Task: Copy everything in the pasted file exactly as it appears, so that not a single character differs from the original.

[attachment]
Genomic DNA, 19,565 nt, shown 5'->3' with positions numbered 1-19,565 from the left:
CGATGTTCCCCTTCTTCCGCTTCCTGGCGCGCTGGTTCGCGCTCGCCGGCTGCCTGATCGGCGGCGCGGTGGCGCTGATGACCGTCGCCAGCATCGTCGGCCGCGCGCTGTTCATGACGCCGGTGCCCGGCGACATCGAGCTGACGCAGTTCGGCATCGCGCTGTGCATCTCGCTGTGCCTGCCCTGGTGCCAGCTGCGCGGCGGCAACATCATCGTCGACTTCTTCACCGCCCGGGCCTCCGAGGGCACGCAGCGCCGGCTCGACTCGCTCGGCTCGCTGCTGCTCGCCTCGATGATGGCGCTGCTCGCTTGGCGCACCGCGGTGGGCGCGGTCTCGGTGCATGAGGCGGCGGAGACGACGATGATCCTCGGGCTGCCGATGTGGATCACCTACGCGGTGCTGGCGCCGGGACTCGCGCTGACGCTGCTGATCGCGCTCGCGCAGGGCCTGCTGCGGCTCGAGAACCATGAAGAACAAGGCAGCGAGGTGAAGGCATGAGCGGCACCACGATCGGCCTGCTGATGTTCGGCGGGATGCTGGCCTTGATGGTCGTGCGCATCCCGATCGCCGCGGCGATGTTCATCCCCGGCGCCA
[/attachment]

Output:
Genomic DNA, 19,565 nt, shown 5'->3' with positions numbered 1-19,565 from the left:
CGATGTTCCCCTTCTTCCGCTTCCTGGCGCGCTGGTTCGCGCTCGCCGGCTGCCTGATCGGCGGCGCGGTGGCGCTGATGACCGTCGCCAGCATCGTCGGCCGCGCGCTGTTCATGACGCCGGTGCCCGGCGACATCGAGCTGACGCAGTTCGGCATCGCGCTGTGCATCTCGCTGTGCCTGCCCTGGTGCCAGCTGCGCGGCGGCAACATCATCGTCGACTTCTTCACCGCCCGGGCCTCCGAGGGCACGCAGCGCCGGCTCGACTCGCTCGGCTCGCTGCTGCTCGCCTCGATGATGGCGCTGCTCGCTTGGCGCACCGCGGTGGGCGCGGTCTCGGTGCATGAGGCGGCGGAGACGACGATGATCCTCGGGCTGCCGATGTGGATCACCTACGCGGTGCTGGCGCCGGGACTCGCGCTGACGCTGCTGATCGCGCTCGCGCAGGGCCTGCTGCGGCTCGAGAACCATGAAGAACAAGGCAGCGAGGTGAAGGCATGAGCGGCACCACGATCGGCCTGCTGATGTTCGGCGGGATGCTGGCCTTGATGGTCGTGCGCATCCCGATCGCCGCGGCGATGTTCATCCCCGGCGCCA